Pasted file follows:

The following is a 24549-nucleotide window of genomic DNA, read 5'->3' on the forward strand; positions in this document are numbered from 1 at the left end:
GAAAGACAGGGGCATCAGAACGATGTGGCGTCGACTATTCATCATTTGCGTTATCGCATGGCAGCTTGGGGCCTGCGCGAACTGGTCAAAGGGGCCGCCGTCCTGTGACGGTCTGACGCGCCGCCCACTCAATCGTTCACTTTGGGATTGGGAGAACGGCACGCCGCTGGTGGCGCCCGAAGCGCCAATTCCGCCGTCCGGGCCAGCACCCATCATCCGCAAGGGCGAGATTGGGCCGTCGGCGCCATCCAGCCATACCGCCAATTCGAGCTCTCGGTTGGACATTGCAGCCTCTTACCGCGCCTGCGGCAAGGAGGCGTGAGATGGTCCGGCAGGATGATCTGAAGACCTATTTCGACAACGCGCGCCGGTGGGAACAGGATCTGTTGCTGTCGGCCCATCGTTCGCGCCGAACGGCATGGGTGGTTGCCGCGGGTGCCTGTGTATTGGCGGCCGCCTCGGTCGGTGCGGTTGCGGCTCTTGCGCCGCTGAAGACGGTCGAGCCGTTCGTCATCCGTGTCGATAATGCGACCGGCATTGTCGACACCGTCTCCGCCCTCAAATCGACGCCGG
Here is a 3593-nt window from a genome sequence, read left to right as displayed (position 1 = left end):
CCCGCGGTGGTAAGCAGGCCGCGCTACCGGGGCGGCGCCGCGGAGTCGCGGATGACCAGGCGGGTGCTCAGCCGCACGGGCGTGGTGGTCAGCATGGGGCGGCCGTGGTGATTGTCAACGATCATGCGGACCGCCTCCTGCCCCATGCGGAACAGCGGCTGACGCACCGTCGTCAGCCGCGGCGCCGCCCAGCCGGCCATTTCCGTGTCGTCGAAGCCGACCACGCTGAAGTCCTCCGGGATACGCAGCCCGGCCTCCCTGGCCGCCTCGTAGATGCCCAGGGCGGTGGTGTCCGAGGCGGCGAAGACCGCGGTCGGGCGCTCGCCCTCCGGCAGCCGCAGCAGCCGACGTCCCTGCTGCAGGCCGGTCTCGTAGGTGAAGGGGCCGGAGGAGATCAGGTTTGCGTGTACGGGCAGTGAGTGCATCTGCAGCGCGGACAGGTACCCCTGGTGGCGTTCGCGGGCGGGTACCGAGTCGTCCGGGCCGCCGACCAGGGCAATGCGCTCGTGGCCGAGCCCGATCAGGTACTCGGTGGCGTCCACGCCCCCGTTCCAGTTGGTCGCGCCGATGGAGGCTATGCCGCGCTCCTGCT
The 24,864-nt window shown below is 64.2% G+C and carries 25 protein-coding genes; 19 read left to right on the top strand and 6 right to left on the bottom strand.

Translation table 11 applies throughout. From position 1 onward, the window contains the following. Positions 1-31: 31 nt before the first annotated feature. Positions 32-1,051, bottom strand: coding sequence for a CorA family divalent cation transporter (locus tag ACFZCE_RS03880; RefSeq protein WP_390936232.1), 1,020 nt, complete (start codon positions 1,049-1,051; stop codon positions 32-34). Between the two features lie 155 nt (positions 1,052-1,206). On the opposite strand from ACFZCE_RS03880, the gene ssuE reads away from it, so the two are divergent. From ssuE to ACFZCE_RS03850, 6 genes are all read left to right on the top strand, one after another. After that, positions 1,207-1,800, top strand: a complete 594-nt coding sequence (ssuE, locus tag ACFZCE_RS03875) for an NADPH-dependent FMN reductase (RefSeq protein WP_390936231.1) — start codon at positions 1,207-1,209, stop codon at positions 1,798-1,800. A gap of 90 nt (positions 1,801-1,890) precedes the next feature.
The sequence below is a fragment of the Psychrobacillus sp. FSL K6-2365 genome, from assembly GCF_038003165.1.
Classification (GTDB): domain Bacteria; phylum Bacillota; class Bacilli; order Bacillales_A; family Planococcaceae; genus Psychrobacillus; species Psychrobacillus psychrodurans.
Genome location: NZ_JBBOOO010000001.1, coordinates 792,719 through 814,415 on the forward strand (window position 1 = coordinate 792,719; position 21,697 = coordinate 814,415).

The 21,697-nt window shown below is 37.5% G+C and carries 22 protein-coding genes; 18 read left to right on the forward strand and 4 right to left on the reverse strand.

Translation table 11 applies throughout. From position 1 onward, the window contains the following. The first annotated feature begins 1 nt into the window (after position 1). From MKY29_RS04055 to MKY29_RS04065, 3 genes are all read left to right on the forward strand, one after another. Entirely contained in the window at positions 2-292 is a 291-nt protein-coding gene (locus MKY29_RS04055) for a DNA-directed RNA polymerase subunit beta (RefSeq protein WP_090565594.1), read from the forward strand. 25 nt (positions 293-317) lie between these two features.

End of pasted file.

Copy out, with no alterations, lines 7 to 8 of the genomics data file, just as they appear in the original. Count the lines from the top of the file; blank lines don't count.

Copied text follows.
The sequence below is a fragment of the Psychrobacillus sp. FSL K6-2365 genome, from assembly GCF_038003165.1.
Classification (GTDB): domain Bacteria; phylum Bacillota; class Bacilli; order Bacillales_A; family Planococcaceae; genus Psychrobacillus; species Psychrobacillus psychrodurans.